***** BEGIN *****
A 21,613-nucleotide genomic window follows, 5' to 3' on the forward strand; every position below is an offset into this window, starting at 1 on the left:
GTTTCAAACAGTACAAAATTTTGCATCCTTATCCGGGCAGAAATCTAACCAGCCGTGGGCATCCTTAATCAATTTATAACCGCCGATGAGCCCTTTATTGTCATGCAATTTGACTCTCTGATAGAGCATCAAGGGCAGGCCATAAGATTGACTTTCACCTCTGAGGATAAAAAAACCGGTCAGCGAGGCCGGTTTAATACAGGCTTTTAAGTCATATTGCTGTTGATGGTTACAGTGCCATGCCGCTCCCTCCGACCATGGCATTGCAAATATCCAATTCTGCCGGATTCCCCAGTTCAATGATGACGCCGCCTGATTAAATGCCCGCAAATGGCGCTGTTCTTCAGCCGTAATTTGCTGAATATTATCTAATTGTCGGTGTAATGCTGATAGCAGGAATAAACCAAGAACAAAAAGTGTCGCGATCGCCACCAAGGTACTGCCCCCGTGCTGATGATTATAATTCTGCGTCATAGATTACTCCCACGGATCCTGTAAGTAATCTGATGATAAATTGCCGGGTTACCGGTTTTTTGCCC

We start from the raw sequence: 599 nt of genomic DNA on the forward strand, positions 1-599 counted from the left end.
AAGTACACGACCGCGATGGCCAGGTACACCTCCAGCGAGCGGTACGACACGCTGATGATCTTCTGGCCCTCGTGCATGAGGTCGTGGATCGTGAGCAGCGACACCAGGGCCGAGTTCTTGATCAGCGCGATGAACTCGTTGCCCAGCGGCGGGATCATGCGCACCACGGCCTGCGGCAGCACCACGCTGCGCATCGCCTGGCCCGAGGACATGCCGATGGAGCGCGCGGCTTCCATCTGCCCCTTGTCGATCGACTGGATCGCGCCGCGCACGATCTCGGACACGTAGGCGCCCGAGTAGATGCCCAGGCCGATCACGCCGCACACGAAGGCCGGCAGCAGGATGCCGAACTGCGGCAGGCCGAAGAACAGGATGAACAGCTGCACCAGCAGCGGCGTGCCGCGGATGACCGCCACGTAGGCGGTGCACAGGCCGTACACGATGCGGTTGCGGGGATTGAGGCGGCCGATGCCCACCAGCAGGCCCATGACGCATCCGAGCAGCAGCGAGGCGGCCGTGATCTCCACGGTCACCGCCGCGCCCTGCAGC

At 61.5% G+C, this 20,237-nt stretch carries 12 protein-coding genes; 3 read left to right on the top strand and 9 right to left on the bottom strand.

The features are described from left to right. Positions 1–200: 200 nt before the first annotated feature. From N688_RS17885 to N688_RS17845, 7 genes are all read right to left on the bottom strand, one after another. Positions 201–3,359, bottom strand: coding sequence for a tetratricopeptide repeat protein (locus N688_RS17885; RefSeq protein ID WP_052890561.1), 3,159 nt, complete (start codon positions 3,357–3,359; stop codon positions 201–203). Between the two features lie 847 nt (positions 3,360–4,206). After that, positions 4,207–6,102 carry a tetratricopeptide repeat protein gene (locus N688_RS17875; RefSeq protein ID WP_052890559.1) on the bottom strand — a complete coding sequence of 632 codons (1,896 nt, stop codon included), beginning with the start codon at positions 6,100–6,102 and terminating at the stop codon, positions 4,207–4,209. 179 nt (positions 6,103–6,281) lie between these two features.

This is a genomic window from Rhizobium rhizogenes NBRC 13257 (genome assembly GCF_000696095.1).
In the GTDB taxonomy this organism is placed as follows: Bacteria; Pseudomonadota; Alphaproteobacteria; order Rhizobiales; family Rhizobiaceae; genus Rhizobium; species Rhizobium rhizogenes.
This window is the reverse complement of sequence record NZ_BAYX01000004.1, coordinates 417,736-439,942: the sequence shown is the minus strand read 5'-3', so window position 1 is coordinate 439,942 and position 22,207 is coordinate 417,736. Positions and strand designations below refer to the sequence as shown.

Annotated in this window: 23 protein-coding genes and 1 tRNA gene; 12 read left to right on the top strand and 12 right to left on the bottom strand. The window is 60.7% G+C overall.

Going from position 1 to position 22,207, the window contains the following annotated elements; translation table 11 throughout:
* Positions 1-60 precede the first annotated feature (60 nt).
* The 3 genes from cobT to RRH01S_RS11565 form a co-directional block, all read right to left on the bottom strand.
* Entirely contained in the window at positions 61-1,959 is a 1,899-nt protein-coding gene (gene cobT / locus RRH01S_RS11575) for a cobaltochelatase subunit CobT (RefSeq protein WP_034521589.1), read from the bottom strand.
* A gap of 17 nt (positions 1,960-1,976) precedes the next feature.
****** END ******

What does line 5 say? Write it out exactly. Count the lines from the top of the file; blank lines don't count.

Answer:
At 61.5% G+C, this 20,237-nt stretch carries 12 protein-coding genes; 3 read left to right on the top strand and 9 right to left on the bottom strand.